For those who have suddenly found that they are no longer eligible for a medical card, they will be entitled to relief on the cost of prescriptions through the Drugs Payment Scheme.

Under this scheme, the most you will pay for your drugs is €144 a month. The scheme covers the person who applied, his or her spouse/partner, and children under 18 or under 23 if in full-time education.

Who gets a
medical card?
Potentially the biggest issue arising from this year’s budget – as evidenced by the protest on the streets of Dublin last week – is the move by the Government to reduce eligibility for a medical card.

The initiative comes on the back of a tightening of the application process for discretionary medical cards, with a review finding that almost half of medical card recipients had income levels of 200 per cent above the allowable levels.

One of the main cohorts affected is the over-70s, given the reduction in income limits in the recent budget. It is the latest in a line of reductions stretching back to 2008, when the then government removed the automatic entitlement to a medical card for the over-70s.

It later rowed back on its original decision by introducing a more generous means test of €700 for an individual and €1,400 for a couple. However, this has since been cut and the latest move means that an individual over the age of 70 cannot earn more than €500 a week if they want to qualify for a medical card, while the limit for a couple has been cut to €900, down from €600 and €1,200 respectively. This is expected to push some 35,000 people out of the medical card regime.

The limits for a GP card have not been cut, and a single person with income of between €500 and €700 a week will still have free access to GP charges, while a limit of €1,400 a week applies to couples. A GP card allows free GP care but prescriptions must be paid for.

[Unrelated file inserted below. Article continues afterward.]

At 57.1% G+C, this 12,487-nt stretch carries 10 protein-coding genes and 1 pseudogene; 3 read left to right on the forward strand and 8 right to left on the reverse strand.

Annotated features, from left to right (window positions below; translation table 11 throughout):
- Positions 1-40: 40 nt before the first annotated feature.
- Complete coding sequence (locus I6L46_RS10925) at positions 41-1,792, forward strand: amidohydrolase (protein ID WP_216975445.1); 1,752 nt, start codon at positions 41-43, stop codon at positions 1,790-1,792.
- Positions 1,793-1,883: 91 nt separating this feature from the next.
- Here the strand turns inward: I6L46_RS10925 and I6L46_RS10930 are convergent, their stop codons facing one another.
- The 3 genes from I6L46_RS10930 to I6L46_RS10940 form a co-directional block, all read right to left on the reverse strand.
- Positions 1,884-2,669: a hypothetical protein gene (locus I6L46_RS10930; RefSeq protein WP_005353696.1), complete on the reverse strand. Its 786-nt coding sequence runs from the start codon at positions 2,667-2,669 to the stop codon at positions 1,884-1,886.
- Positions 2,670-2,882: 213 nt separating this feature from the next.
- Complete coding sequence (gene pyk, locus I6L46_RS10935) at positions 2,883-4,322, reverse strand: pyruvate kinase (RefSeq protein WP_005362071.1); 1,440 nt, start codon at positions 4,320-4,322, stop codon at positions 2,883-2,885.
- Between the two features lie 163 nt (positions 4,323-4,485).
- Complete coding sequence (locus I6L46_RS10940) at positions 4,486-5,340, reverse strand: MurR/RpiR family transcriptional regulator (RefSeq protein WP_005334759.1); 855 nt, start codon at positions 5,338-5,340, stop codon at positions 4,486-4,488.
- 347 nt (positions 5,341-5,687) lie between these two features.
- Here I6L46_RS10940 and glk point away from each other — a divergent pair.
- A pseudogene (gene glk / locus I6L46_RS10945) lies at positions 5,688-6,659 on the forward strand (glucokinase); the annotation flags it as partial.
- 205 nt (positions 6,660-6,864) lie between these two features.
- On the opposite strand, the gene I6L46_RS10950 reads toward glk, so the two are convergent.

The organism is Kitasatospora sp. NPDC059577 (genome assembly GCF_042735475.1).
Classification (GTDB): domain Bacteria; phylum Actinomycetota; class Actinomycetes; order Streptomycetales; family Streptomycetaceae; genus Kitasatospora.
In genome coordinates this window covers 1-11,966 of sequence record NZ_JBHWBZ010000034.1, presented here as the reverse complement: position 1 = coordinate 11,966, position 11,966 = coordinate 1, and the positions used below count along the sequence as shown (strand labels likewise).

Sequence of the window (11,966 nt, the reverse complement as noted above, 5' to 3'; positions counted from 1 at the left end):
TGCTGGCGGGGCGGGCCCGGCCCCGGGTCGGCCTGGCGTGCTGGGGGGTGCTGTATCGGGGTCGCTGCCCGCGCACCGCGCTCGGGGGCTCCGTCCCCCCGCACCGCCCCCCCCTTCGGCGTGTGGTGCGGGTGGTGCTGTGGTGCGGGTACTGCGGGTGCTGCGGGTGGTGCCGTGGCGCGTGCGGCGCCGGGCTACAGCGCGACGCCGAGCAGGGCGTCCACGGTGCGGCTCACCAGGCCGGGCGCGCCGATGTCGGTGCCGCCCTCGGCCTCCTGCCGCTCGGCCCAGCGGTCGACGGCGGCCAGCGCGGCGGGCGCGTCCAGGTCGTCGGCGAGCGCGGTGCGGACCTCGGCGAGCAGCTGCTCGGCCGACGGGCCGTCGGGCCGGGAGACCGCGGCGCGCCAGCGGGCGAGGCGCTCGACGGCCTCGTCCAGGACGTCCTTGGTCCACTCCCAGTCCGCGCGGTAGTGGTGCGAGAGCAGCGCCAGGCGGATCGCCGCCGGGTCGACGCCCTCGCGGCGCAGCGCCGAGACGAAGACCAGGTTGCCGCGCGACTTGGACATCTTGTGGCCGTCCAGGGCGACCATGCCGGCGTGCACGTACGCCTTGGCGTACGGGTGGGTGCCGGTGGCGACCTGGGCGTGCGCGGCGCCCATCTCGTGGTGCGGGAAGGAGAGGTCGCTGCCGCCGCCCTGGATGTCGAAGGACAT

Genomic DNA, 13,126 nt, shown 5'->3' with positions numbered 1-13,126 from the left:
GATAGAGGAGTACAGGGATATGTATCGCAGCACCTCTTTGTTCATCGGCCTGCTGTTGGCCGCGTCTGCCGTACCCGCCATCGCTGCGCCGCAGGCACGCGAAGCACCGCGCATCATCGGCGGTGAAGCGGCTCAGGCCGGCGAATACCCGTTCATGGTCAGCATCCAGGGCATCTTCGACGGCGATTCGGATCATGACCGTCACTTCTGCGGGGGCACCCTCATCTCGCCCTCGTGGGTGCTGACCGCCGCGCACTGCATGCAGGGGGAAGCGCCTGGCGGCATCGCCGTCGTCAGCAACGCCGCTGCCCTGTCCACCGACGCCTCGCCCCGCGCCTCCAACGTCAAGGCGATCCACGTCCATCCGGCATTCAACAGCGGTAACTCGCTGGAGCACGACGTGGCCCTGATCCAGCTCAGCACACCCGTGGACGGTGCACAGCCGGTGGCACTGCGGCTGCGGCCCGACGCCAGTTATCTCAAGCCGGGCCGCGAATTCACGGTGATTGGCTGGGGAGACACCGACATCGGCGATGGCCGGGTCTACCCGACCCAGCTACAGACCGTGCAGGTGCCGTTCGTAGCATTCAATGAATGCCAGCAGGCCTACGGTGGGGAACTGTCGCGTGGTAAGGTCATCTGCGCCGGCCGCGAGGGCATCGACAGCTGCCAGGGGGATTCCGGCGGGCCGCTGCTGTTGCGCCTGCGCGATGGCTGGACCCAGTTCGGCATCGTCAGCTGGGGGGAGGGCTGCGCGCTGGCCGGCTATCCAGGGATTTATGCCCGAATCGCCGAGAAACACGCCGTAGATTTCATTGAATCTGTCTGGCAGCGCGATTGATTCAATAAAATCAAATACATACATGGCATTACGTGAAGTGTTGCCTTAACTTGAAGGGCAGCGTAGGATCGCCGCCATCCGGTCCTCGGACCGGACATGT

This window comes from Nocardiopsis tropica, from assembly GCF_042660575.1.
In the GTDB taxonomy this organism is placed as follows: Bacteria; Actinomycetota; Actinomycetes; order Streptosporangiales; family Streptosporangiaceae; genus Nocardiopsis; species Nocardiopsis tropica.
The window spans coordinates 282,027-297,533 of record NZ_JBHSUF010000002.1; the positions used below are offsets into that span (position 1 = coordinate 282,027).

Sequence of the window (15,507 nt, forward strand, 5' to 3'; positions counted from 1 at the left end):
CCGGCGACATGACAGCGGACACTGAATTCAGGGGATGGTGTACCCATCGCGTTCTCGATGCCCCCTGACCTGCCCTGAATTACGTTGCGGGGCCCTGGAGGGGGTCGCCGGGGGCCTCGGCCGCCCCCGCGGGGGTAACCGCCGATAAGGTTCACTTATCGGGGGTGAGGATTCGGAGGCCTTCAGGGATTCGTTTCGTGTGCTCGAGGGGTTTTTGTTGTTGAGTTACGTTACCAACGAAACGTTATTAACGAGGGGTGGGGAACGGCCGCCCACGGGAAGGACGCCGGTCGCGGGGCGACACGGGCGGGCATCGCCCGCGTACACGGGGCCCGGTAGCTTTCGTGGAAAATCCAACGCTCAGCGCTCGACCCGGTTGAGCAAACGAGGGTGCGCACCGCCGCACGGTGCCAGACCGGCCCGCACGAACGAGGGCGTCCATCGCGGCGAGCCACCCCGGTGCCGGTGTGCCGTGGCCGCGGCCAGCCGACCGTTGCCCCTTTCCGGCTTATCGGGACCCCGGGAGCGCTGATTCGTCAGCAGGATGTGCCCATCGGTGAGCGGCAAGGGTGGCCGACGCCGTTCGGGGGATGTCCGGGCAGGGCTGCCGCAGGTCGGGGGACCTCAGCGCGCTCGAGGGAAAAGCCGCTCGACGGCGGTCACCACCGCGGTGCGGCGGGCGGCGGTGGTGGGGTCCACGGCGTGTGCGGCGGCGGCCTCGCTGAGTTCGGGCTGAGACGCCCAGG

According to the Department of Health, the move means that just 3 per cent of those aged over 70 will not be entitled to a GP card.

The budget made no change to the ruling that allows someone under the age of 70, whose spouse is someone aged over 70, and who meets the income levels, to receive a medical card.

If you’re wondering whether you will be affected, it’s important to remember that the income referred to by the department is “gross” income – ie before tax – and includes any income from a pension/employment or through savings, investments or rental income.

However, income/interest on the first €36,000 of savings for a single person and €72,000 for a couple are disregarded. So if you are an individual with €40,000 in savings, interest earned on just €4,000 of that will be considered towards your overall gross income.

With regards to property, even if you own three homes, these won’t affect your potential to get a medical card if they are not generating an income, as only rental income is assessed. This figure is based on taxable income – ie total rent received minus allowable expenses.

Some discretion also applies, such as if you have a high income but a high proportion of it goes on medical expenses.

The change in income limits also requires legislation to be enacted, which the Department of Health expects will happen by the end of this year or in early 2014. Once that happens, reassessments of the eligibility of people holding medical cards will begin. This will inevitably take some time.

While some people who are no longer eligible for the medical card may feel they can keep their card until it is time for it to be renewed, the Department of Health is clear that it is up to the person to advise the HSE if they are no longer entitled to a medical card. “This will remain the case after the new legislation is enacted,” the department says.

While many people will still find themselves eligible for a card, the fear is that future budgets may further erode their benefits.

“Even those who are in the limits now are concerned that they won’t get it in the future if it continues to be pared away,” says Timmins.

The same is true of the private medical insurance premium relief: now that the Government has begun cutting relief, it will be seen as an easier target in future.

The budget will also make it more difficult for those who are unemployed and returning to work to hold on to their medical card.

At present, someone who returns to work after a period of unemployment can keep their medical card for three years, regardless of income. Now, however, they will only be entitled to a GP card.